At every village, what the Australians call 'bush lawyers' were ready to pounce on us and expound the glories of India since independence. No one likes being governed by aliens, they said. No people worth their salt like being dependent on foreign powers, and 'surely the dullest schoolboy realizes that Britain had not ruled India for India's sake'. It was useless for us to point out that, of all the colonizers, Britain replaced pretty evenly all she took in the latter part of her Empire history, that Singapore was built from a swamp, Burma developed into the world's rubber larder, and West Africa put into a position to become self-governing. But in India, where even tiny, second-class roads are as well surfaced as they are here in Britain; where trains run the length of the vast continent, usually on schedule despite the difficulties; where most of the farming, educational, and industrial structure was laid before 1947, the British are considered imperial aggressors.

Our mood of disappointment lasted about a thousand miles, from Delhi to Bombay, across the endless flat plains and the patches of semi-jungle around Indore, and on, under skies that became gradually bluer, until at long last we crossed the last range of gentle bills and dropped down to sea-level and the coast.

For a week we rested, and explored Bombay, a surprisingly clean city with many light, modem buildings. In contrast there were the slum areas and the prostitutes' quarter, known as 'The Cages'. We drove through this area one evening, to marvel that humanity could exist-let alone practise the oldest profession-under such appalling conditions. There were tiny cramped cubicles, most of them not more than six feet or so in width, with open fronts facing the narrow road. A sleazy, much-thumbed curtain conformed to some sort of modesty and the painted ladies shouted their wares with raucous gusto to all who passed by. Thousands of these creatures were confined in the cramped quarter which is sealed off and locked at twelve o'clock nightly. To drive slowly through this den of iniquity was an enlightening experience. But it was pleasant to return to the city centre.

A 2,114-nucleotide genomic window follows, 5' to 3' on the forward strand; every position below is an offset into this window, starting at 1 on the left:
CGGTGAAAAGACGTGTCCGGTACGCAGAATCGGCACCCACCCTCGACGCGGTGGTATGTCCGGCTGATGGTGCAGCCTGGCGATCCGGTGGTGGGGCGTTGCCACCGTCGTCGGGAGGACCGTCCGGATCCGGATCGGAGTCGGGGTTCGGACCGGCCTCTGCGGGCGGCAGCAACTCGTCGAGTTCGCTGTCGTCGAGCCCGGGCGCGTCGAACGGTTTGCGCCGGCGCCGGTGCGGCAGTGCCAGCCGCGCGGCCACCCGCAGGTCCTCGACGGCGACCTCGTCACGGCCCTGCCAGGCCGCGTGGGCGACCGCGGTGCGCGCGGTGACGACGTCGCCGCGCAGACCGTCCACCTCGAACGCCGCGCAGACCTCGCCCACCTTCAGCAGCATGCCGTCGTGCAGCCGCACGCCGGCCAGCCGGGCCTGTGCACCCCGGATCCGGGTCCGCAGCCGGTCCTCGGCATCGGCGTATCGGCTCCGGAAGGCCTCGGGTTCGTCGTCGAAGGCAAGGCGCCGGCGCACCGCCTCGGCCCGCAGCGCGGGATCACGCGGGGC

South of Bombay, the cloud of gloom which had hung over us at last began to disperse and it disappeared entirely when we reached Bangalore. The skies were bright and blue, the people not too politically minded and, most delightful of all, hosts of mischievous monkeys swarmed on the road and took every opportunity to tamper with our scooter.

The landscape was peaceful and friendly, mercifully not over-populated and blessed with first-class roads and clean dak bungalows. Less than three hundred miles from Ceylon (and our ship to Australia) we really began to appreciate India.

In a pleasurable frame of mind we buzzed into the state of Madras. Here, in one of the most picturesque of all the Indian states-save perhaps those in the Himalayan region-we were to tangle with a prospective assassin, witness a fight to the death between a snake and a mongoose, and experience a near-fatal accident. Life is rarely dull on the road to adventure.